“Most of the campsites I have been to are back-ins. If I’m going to be there for awhile, I take my camper off of my truck and lower it. If I’m away for several hours hiking or walking on the beach, I park my truck so that it blocks the entrance to my campsite.
If I leave the campground to go to the market, I have disconnected the power and shut off the water. When leaving the unit in storage I lower the unit and remove the positive lead off the battery.” – RJ Bickford, 2007 Dodge 2500, 2003 Palomino Maverick 1000
“Well there’s not much one can do except lock all the doors and pray for the best. However, one thing we do is always park under a light if one is available. Therefore your rig is never in the dark for easy access.
We’ve been looking for some kind of sign to put in the window to ward off intruders, but haven’t found a good enough one yet. “Protected by a Smith & Wesson” or “Beware of Dog” or something in the line of, “You’re taking a chance if you enter!”
I know your concern because I think of it every time I walk away.” – Richard L., 2015 Chevy Silverado, 2015 Lance
“We have a paddle lock on the hitch and leave the awning and the interior lights on. If we’re at a campground, we chat with a seasonal site and let them know we will be gone. We string a piece of chain through the rim and lock it. If the camper gets moved it will make plenty of noise and attract attention.” – Eric C., 2014 Nissan Pathfinder, 2016 Crossroads Z1
“Don’t be too far from if you go the stores like Walmart. Park in an area where you can see the left and right side. Make sure you can see the back of your camper from the entrance of any place you go to like malls and restaurants. Lock up your camper every time you and your wife get out. Now go have a good time and a nice trip.” – Michael R.
“What about having a small camouflaged security camera hidden outside of your camper? You could use your smart phone to keep an eye on it when your away. The downside is that your security camera could be discovered and stolen. It would probably be easier to hide the camera in an outdoor woods setting. Mount it in a tree maybe eight to ten feet off the ground.” – James M., No truck yet, No camper yet
“Really! Really! You are killing me. Since 1999 we have been traveling. First, with an Airstream trailer and then, in 2003, we added the truck camper. Never have we had a problem from Key West to Anchorage and San Diego to St. John’s, Newfoundland. Really! The world is a better place that you are making it look like.
I had concerns once the camper was off the truck. But then we came up with a good security alert – a dog. Charlee will bark if you touch the camper. So, she makes a racket! Dogs are better then an alarm system if you ask me.
Now, if I had a half a million dollar rig I would be scared, but a truck camper?” – Jake and Sylvie M., 1994 Dodge Ram, 2003 Northern Lite 9CQ
“It is highly unlikely that someone will steal the camper off the truck. Someone might steal the truck. For this, either lock the steering wheel or put a LoJack on the rig. More likely, someone will do a smash and grab on the truck (which happened to our truck once). This is virtually impossible to prevent as the event is over in less than 15 seconds.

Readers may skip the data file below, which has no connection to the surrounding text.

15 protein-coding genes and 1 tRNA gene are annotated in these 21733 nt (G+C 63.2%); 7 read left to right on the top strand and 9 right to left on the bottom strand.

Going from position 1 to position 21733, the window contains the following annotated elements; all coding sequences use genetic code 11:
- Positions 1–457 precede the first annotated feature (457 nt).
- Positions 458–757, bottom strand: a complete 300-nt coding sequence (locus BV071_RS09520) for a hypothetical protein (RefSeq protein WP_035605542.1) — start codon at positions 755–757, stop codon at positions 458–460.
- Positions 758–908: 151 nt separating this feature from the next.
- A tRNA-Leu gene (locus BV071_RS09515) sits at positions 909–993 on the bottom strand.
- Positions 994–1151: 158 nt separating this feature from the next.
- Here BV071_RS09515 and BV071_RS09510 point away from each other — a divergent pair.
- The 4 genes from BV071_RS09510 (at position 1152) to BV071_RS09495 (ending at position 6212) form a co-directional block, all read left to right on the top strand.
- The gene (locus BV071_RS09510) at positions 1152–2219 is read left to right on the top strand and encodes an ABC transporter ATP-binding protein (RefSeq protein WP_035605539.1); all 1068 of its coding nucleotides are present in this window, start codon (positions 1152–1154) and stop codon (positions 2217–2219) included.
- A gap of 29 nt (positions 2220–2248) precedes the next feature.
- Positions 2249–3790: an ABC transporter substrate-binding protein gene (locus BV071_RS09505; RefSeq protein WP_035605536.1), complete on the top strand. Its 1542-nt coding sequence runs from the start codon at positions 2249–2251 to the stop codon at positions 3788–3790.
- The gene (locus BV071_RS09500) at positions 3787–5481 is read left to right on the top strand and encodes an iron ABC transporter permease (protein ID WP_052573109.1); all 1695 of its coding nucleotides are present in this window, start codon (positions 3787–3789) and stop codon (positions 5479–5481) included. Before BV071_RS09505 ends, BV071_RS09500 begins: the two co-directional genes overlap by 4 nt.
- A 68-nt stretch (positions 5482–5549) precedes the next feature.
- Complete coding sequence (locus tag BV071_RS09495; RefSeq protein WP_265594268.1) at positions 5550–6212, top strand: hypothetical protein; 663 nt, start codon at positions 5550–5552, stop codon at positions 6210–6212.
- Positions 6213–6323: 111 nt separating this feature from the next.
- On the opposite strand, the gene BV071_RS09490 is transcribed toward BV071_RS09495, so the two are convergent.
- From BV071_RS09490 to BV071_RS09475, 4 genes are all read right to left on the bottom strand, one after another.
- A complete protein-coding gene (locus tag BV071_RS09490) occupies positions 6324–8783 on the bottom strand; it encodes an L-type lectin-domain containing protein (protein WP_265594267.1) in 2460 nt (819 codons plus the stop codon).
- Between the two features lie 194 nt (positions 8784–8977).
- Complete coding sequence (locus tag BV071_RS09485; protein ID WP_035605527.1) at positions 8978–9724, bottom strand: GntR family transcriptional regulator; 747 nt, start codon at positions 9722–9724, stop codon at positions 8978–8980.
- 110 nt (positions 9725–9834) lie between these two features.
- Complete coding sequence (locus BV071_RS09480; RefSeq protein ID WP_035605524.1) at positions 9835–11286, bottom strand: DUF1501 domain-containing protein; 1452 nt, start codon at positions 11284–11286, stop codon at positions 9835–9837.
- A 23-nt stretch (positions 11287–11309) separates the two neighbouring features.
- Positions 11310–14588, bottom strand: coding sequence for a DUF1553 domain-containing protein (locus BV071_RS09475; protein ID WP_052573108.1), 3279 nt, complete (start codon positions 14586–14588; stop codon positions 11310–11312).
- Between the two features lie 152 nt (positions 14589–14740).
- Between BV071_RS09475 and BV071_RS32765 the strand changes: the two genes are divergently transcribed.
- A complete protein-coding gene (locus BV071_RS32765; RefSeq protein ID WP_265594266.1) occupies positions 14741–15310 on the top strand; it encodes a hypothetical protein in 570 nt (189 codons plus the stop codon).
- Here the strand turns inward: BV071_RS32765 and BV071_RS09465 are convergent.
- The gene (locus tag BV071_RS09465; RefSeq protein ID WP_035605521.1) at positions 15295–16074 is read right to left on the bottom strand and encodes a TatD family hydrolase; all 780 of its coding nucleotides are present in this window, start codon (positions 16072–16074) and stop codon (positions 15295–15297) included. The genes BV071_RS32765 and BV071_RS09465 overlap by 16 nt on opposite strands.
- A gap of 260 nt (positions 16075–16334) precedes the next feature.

The best suggestion is to park in a highly visible area with lots of foot traffic and hide anything valuable from prying eyes. I have no suggestions for the camper entrance door, with the exception of putting a hasp and paddle lock on It.
The various hatches are very vulnerable because most RV hatch locks use the same key (try opening another rig’s locks sometime with your rig’s key!) The solution is to change the locks out with cam or tubular locks/keys. These can be purchased at Industrial Lock and Hardware (http://iss4locks.com) in Palmdale, California. They are fairly easy to install.” – Jim G., 2006 Chevy 3500, 2008 Lance 1191
“Stealing a 6,000 pound camper is not an easy task! Lifting our camper with the installed jacks would take the thieves at least five minutes or so, and the process would not be quiet. When we do it, it always attracts attention.
Moreover, the thieves would have to use a 350/3500 series long bed dually at a minimum and also have some rear axle suspension enhancement in order to make any kind of a quick get away! But hey, if the thieves are clever enough and quiet enough and have truck-enough to snag my rig, they can have it. I’d love to cash in on the insurance value! Happy Trails!” – Dan D., 2015 Ram 3500, 2015 Eagle Cap 1165
“I rarely remove my camper from the truck. When parked at home or in a campsite, I put the jacks down to level the camper thereby putting weight on the jacks. This is an easy/free deterrent to a theft of the whole rig.
When at a short shopping stop, I park in a visible area near other rigs – if possible. Actually, I worry more about theft from my outside storage areas or my campsite as I have had items taken from these areas on two occasions. I realize that a dog is a good deterrent, but having been a dog owner for about 30 years, I am enjoying being dog-free at this time.” – Bill G., 2008 Ford F450, 2013 Lance 1181
“Thanks a lot. Now I suppose I have to worry about that too. I never really thought about it much. My policy is to just lock up and go and don’t think about it.” – Allen B., 2008 Dodge Ram 1500, 2016 Northstar 650SC
“I let my 60 pound dog sleep in the camper when I’m away. He will start barking when anyone gets about ten feet from it. Plus, he is my best friend.” – Mike M., 2015 Ford Super Duty, 2015 Arctic Fox
“I use the stock locks on the camper and truck, but when I carry items in the back seat of the truck, I cover them with black lawn bags. That and the tint of the windows keeps things out of sight.” – Bryce D., 2007 GMC 2500HD, 2013 Wolf Creek 850